On Tuesday, Buckingham Palace said in a statement that Queen Elizabeth, who previously tested positive for COVID-19, had cancelled planned virtual engagements as she was experiencing mild coronavirus symptoms.
Dayo Okewale, a chief of staff in the House of Lords has rejected a shocking claim by the website Hollywood Unlocked that Queen Elizabeth II is dead as “false”.
He said that “there is no credible source that verifies” the website’s allegations.
Okewale’s statement followed unsubstantiated claims by Hollywood Unlocked, which reported that “it is with our deepest regret to inform you that Britain’s Queen Elizabeth has died”.
The website then went further and referred to “sources close to the Royal Kingdom”, who “exclusively” notified Hollywood Unlocked that the Queen “has passed away”. According to those “sources”, the monarch “was scheduled to attend the wedding of British Vogue editor Edward Enninful, but was found dead”.
Most netizens immediately took a swipe at the Hollywood Unlocked report, posting sarcastic tweets and suggesting that the website is “about to get sued”.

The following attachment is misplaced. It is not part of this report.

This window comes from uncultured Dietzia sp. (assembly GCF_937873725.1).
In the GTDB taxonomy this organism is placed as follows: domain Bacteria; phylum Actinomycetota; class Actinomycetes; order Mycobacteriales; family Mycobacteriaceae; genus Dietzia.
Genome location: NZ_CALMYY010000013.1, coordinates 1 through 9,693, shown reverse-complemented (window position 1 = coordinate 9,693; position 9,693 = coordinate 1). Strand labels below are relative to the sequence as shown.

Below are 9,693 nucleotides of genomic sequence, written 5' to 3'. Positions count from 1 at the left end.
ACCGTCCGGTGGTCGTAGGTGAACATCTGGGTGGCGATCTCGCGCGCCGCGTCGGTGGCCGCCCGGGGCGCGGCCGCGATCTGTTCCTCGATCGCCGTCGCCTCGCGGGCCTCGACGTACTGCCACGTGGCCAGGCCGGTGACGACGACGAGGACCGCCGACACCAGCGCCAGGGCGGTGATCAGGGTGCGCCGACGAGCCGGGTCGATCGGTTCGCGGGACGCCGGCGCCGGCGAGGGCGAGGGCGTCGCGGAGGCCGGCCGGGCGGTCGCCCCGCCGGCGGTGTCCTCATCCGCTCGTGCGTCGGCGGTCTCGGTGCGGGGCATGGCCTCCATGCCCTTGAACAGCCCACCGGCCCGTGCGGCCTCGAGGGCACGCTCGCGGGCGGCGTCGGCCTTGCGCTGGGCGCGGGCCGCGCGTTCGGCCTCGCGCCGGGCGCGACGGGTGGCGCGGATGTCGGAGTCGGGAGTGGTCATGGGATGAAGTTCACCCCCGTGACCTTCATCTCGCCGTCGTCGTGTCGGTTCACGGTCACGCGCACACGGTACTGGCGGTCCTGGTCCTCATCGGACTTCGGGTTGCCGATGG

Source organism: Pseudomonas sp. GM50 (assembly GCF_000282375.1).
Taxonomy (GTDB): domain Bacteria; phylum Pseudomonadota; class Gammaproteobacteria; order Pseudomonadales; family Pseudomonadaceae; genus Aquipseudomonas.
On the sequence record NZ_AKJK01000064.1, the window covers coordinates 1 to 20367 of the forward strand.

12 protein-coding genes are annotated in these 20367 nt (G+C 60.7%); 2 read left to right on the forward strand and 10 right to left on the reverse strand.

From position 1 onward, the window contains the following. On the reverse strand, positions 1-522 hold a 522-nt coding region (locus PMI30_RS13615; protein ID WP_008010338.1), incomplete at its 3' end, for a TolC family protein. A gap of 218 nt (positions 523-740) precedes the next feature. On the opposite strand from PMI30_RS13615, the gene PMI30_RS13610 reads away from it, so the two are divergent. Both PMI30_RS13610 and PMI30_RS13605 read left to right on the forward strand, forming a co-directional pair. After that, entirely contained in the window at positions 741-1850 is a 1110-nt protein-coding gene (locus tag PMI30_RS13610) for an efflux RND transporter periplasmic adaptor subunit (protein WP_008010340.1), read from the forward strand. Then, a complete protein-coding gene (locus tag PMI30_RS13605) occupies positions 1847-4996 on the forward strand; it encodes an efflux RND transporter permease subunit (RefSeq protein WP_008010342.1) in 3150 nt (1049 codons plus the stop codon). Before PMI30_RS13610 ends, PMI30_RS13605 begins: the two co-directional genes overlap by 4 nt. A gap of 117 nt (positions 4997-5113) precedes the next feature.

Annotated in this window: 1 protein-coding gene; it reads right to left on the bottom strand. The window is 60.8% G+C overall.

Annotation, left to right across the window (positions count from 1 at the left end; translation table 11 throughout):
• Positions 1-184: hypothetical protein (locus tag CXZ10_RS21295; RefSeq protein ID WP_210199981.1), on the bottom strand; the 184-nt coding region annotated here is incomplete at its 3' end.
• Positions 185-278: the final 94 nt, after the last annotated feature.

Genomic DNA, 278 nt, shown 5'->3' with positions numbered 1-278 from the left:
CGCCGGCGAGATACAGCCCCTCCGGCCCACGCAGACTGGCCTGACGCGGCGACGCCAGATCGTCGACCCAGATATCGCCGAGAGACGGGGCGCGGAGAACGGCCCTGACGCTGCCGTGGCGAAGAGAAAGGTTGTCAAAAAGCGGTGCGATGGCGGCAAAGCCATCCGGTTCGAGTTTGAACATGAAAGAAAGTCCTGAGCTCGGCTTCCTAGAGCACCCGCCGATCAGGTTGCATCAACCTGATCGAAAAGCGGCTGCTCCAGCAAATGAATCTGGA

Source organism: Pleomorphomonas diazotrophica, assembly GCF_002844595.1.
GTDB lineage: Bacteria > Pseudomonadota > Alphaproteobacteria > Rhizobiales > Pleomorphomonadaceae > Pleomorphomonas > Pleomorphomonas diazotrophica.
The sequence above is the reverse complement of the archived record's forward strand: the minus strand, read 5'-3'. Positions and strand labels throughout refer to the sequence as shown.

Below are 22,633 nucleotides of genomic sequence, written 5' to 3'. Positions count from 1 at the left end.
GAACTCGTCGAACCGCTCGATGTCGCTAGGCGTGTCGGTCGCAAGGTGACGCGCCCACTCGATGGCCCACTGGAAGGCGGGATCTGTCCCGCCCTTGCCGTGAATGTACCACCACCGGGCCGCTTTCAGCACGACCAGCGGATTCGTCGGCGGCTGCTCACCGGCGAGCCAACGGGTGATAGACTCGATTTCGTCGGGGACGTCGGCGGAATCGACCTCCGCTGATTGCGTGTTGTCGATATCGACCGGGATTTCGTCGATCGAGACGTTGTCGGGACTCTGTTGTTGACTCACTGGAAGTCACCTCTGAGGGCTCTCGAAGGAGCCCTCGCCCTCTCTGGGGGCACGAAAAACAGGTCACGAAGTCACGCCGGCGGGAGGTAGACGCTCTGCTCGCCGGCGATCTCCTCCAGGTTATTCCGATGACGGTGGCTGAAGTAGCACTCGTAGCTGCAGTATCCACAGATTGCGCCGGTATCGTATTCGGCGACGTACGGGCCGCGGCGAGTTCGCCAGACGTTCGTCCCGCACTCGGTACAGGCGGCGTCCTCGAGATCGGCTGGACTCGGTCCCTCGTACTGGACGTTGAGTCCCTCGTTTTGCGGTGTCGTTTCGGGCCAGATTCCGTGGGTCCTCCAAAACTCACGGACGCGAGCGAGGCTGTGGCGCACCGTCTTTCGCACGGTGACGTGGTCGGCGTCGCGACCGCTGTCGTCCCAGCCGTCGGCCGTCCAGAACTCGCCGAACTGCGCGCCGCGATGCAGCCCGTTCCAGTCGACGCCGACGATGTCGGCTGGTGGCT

They were echoed by another who wrote, saying they are “finished” because the only source telling them “the Queen is dead” is Hollywood Unlocked.” The fact Hollywood Unlocked is reporting the Queen is dead and people actually believe it. Jesus Christ , no hope for humanity”, one more netizen noted.
The website’s founder and CEO Jason Lee reacted by asserting that his news outlet doesn’t “post lies” and that he “always” stands by his sources. “Waiting for an official statement from the palace”, the Hollywood Unlocked CEO tweeted.
All this was preceded by Buckingham Palace saying in a statement on Tuesday that the Queen had cancelled planned virtual engagements because she was experiencing mild, cold-like coronavirus symptoms.
According to a palace spokesperson, the monarch “has decided not to undertake her planned virtual engagements today, but will continue with light duties”. Hollywood Unlocked’s report about the Queen’s supposed death is the latest in a series to have emerged on Twitter and WhatsApp groups over the past several years.